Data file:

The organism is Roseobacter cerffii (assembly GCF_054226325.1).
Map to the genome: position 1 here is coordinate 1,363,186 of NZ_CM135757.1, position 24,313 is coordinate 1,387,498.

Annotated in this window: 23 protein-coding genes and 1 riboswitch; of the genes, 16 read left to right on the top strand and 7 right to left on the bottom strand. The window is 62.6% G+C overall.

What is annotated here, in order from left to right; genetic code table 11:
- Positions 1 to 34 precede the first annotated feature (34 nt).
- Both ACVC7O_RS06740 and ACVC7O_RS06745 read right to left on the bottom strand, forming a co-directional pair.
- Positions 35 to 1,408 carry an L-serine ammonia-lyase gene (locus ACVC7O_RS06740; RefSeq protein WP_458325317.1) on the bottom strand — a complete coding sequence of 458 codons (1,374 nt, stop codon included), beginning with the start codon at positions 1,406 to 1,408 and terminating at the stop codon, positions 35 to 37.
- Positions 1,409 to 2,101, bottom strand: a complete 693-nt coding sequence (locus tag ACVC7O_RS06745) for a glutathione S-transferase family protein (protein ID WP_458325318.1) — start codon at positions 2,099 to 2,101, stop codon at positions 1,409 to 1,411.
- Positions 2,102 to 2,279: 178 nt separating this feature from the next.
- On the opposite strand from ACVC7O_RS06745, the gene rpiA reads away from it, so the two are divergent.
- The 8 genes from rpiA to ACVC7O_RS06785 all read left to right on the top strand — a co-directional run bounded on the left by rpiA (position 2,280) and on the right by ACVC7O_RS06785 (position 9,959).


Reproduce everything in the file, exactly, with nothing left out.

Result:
The organism is Roseobacter cerffii (assembly GCF_054226325.1).
Map to the genome: position 1 here is coordinate 1,363,186 of NZ_CM135757.1, position 24,313 is coordinate 1,387,498.

Annotated in this window: 23 protein-coding genes and 1 riboswitch; of the genes, 16 read left to right on the top strand and 7 right to left on the bottom strand. The window is 62.6% G+C overall.

What is annotated here, in order from left to right; genetic code table 11:
- Positions 1 to 34 precede the first annotated feature (34 nt).
- Both ACVC7O_RS06740 and ACVC7O_RS06745 read right to left on the bottom strand, forming a co-directional pair.
- Positions 35 to 1,408 carry an L-serine ammonia-lyase gene (locus ACVC7O_RS06740; RefSeq protein WP_458325317.1) on the bottom strand — a complete coding sequence of 458 codons (1,374 nt, stop codon included), beginning with the start codon at positions 1,406 to 1,408 and terminating at the stop codon, positions 35 to 37.
- Positions 1,409 to 2,101, bottom strand: a complete 693-nt coding sequence (locus tag ACVC7O_RS06745) for a glutathione S-transferase family protein (protein ID WP_458325318.1) — start codon at positions 2,099 to 2,101, stop codon at positions 1,409 to 1,411.
- Positions 2,102 to 2,279: 178 nt separating this feature from the next.
- On the opposite strand from ACVC7O_RS06745, the gene rpiA reads away from it, so the two are divergent.
- The 8 genes from rpiA to ACVC7O_RS06785 all read left to right on the top strand — a co-directional run bounded on the left by rpiA (position 2,280) and on the right by ACVC7O_RS06785 (position 9,959).